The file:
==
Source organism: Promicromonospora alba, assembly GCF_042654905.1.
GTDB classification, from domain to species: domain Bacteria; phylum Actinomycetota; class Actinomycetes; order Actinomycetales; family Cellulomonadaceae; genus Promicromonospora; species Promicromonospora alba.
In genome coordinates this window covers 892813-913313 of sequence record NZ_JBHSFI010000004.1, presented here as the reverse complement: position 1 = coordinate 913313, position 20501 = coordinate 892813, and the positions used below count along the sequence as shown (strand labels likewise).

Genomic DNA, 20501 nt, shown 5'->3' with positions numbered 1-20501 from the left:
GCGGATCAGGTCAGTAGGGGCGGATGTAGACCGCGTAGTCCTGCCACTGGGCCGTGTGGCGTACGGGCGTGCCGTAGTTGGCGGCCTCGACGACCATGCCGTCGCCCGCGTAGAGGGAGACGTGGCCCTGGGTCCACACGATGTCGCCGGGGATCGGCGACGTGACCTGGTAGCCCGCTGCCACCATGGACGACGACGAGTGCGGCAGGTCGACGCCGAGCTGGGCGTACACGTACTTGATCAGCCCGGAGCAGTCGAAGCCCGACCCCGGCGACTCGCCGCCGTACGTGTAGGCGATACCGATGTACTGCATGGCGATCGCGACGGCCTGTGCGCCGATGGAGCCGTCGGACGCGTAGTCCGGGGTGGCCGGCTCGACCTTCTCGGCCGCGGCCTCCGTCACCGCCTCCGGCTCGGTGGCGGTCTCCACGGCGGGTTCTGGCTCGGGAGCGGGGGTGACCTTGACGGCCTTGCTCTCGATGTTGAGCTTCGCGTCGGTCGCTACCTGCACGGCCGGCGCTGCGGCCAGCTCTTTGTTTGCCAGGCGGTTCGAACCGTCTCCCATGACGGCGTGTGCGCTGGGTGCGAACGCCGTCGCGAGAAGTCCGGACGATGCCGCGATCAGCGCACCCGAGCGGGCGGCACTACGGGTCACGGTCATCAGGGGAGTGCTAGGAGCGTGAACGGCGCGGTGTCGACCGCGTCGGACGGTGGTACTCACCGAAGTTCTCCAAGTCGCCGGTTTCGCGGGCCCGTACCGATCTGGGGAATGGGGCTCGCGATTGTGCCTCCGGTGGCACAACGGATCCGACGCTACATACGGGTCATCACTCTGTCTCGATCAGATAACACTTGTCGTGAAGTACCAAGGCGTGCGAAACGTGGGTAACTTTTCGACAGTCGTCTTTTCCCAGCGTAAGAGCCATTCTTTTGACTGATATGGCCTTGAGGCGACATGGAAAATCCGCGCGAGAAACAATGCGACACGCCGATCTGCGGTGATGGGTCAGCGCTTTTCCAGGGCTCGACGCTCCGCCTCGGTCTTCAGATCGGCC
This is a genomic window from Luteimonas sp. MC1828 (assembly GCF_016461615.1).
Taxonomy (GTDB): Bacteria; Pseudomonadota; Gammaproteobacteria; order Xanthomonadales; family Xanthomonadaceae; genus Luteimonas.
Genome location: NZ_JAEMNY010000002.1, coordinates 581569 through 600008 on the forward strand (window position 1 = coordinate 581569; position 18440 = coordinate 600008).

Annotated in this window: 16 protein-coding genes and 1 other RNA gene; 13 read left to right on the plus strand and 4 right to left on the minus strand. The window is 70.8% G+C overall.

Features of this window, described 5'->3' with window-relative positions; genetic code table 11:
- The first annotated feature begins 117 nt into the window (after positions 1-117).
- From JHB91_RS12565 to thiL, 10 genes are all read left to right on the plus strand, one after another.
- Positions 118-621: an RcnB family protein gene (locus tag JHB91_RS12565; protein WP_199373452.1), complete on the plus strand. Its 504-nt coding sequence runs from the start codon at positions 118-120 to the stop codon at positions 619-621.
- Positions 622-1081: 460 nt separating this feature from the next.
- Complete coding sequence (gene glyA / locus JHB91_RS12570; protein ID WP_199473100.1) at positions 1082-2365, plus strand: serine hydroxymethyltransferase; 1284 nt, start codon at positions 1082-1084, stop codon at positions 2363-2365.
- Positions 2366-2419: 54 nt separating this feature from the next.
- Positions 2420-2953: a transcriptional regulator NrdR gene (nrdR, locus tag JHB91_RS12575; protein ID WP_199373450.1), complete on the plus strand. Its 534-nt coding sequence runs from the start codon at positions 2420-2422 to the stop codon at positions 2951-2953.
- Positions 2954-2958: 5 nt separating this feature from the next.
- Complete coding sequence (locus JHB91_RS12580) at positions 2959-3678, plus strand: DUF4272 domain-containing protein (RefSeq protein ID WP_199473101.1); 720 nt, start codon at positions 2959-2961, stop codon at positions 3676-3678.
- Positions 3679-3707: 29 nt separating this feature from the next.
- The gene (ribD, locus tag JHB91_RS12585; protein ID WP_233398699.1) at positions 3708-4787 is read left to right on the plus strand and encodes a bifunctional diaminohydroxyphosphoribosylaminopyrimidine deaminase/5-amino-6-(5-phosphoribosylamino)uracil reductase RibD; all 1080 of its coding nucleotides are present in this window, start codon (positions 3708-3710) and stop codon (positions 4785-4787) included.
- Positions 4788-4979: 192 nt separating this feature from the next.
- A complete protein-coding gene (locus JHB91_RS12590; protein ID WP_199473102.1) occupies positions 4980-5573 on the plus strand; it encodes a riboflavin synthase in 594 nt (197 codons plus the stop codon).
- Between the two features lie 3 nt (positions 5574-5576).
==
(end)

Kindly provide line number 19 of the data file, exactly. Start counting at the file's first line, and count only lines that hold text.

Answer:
- Complete coding sequence (locus JHB91_RS12580) at positions 2959-3678, plus strand: DUF4272 domain-containing protein (RefSeq protein ID WP_199473101.1); 720 nt, start codon at positions 2959-2961, stop codon at positions 3676-3678.